The increasing popularity of video chat software has been steadily on the rise for the past decade. Video chat is now commonplace among friends, family, and in some educational settings. It has recently become an integral element in healthcare settings as well, including for the delivery of mental health treatments such as cognitive behavior therapy (CBT) and dialectical behavior therapy (DBT). Telehealth services significantly increased in the U.S. for medical and psychological purposes, rising from 840 thousand to more than 52.7 million visits in 2020. This dramatic shift was largely driven by changes instigated at the start of the COVID-19 pandemic. While many in-person services have since resumed, it’s clear that a virtual option is here to stay. Telehealth, also commonly referred to as teletherapy or telemed, is when medical or psychological services are delivered to clients remotely using a HIPAA compliant virtual conferencing software. This may be through a platform familiar to you, like Zoom or Microsoft Teams, or through another proprietary software used by a healthcare office.


There is no doubt that telehealth has made therapy more accessible for many communities, particularly those who are immunocompromised or movement impaired. However, some people still have their reservations about how effective it really is. Studies have shown that telehealth is equally effective when compared to in-person services in a range of modalities. That being said, there are benefits to both virtual and in-person therapy, and a number of more nuanced factors that one might consider in relation to their lifestyle and goals for treatment.


Benefits of Teletherapy

Teletherapy can accommodate the needs that arise in a variety of therapeutic situations. Whether you are seeking services for yourself or for your child, it’s important to weigh the options available to you to determine what will be most helpful for you and your family. When it comes to virtual sessions, you might consider these benefits:

  • Scheduling Flexibility. More appointment slots will be available to you when you don’t have to factor in travel time. Your clinician’s office may be able to see you sooner if your schedule is more flexible. Afternoon and evening slots are often in high demand, so virtual sessions could allow you to more easily accommodate an appointment in the morning, or during a lunch or study break.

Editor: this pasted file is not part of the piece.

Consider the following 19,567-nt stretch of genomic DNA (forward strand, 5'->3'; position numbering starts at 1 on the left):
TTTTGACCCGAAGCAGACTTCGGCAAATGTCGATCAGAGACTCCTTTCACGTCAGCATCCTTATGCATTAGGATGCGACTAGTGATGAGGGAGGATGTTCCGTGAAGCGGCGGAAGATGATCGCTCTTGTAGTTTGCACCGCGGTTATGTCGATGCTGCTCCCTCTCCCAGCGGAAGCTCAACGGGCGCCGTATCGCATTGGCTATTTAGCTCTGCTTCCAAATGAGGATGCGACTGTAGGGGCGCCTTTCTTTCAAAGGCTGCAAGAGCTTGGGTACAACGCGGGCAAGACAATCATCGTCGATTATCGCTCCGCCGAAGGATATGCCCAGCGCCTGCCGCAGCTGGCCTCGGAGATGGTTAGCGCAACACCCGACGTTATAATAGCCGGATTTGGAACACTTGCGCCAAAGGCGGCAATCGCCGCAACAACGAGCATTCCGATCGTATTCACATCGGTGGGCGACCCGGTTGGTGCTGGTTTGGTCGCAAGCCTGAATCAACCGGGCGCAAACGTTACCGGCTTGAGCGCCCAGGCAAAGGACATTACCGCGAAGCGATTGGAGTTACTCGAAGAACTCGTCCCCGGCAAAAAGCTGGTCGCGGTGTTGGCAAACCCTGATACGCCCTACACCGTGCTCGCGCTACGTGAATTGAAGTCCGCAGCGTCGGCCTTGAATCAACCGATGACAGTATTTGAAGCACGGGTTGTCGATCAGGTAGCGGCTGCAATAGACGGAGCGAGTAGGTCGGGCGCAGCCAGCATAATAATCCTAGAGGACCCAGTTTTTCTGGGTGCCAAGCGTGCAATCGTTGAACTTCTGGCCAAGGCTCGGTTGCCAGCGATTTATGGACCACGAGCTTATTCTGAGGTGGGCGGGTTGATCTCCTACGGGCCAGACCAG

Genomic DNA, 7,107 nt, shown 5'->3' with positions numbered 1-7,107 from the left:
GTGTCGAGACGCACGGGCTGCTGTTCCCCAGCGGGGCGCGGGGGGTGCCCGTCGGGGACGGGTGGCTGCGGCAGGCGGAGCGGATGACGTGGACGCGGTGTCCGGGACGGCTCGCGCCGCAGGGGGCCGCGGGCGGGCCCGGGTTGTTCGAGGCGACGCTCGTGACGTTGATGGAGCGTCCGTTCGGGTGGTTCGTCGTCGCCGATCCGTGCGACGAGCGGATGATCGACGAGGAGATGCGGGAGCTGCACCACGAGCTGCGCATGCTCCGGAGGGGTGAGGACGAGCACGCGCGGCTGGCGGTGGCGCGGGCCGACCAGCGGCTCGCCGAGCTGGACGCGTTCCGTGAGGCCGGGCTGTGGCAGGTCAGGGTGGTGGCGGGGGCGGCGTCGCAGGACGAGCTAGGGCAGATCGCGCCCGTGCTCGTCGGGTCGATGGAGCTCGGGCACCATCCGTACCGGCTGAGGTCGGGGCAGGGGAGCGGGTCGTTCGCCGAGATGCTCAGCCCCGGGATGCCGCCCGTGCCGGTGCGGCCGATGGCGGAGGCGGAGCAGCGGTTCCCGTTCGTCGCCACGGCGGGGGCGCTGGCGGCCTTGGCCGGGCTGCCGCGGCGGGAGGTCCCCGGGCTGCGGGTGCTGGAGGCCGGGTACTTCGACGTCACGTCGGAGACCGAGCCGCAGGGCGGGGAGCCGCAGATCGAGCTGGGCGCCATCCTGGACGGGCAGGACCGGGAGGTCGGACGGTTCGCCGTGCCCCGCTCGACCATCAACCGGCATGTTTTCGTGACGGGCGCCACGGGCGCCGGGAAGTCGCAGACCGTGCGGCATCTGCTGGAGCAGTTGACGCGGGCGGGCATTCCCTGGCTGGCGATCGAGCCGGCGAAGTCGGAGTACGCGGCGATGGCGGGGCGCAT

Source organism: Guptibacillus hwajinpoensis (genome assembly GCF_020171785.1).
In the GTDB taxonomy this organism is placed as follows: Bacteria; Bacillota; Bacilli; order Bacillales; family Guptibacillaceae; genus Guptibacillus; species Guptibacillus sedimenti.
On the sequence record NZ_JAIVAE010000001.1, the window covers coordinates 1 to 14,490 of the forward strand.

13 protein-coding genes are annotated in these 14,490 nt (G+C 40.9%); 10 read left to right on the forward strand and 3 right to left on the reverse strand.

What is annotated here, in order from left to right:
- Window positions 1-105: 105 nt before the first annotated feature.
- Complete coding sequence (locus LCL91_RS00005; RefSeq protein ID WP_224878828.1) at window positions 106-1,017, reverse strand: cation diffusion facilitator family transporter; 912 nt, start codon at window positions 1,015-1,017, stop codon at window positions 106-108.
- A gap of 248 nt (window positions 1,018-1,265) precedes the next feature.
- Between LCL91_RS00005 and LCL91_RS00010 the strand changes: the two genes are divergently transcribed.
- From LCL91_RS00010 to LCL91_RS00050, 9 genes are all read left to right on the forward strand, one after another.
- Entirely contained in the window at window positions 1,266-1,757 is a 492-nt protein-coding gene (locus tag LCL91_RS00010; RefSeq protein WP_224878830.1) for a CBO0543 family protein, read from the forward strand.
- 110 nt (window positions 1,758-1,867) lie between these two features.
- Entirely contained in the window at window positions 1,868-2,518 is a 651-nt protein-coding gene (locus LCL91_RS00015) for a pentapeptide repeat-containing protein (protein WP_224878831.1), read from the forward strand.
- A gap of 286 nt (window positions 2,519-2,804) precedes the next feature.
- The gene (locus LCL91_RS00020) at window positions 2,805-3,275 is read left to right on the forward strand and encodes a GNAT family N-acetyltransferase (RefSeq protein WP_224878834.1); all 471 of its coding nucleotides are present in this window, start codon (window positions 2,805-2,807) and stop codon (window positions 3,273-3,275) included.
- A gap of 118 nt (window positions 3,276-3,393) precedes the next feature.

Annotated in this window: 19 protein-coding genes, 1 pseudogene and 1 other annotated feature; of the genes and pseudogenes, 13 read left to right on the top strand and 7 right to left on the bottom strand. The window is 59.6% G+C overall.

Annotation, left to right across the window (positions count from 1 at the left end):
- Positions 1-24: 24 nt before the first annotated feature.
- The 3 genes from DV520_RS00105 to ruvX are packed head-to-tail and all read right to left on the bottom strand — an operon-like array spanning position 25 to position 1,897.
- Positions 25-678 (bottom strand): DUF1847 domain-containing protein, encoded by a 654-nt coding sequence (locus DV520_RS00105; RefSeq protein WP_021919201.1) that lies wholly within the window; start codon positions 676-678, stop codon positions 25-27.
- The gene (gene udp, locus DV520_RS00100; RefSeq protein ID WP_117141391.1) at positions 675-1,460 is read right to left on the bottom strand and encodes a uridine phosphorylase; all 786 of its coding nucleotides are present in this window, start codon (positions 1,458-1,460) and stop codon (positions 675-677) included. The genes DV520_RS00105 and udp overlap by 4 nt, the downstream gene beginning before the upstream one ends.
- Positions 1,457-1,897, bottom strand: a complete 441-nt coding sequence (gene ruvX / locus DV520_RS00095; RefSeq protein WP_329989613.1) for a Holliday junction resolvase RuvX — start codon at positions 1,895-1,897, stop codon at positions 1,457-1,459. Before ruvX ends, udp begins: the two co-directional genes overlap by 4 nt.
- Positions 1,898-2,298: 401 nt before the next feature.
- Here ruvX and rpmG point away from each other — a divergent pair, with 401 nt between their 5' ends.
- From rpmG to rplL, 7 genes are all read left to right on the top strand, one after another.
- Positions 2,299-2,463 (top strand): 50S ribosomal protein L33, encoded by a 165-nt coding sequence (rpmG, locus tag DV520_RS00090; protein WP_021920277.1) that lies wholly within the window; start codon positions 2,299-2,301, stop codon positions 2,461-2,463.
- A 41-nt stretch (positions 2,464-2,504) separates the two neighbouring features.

• Reduced Travel. Attending virtual sessions allows you to spend more time on the other important things in your life, instead of dealing with the hassles that come with commuting or corralling children into the car. This is also a great advantage if you’re ever without transportation and find you are unable to make it into your clinician’s office.
  • Increased Options. Teletherapy also makes care more accessible for those who are traveling or live out of state, thanks to PSYPACT. There are only two requirements: your clinician must be enrolled in the program, and you must be located in one of the participating states. This ultimately affords you the opportunity to work with quality providers who are not local to you.
  • Reduced Anxiety. Attending in-person appointments can be nerve wracking for some people, especially if they are new to therapy. Joining a session from the comfort of your own home eliminates the anxiety that may be associated with navigating to a new location or sitting in a waiting room. It also offers flexibility to match your comfort level, with options to join using only the voice feature for situations in which you prefer not to be on video.


Teletherapy is also especially useful when treating behavioral challenges in younger children. Your clinician will have the opportunity to observe your child interact with others in the home, help you navigate tantrums, and offer specific instructions to mitigate challenging behaviors. When your clinician has the benefit of observing how issues play out in real time within the home environment, it allows them to offer more pertinent advice and work with you to develop effective parenting strategies that help you and your family in the long run.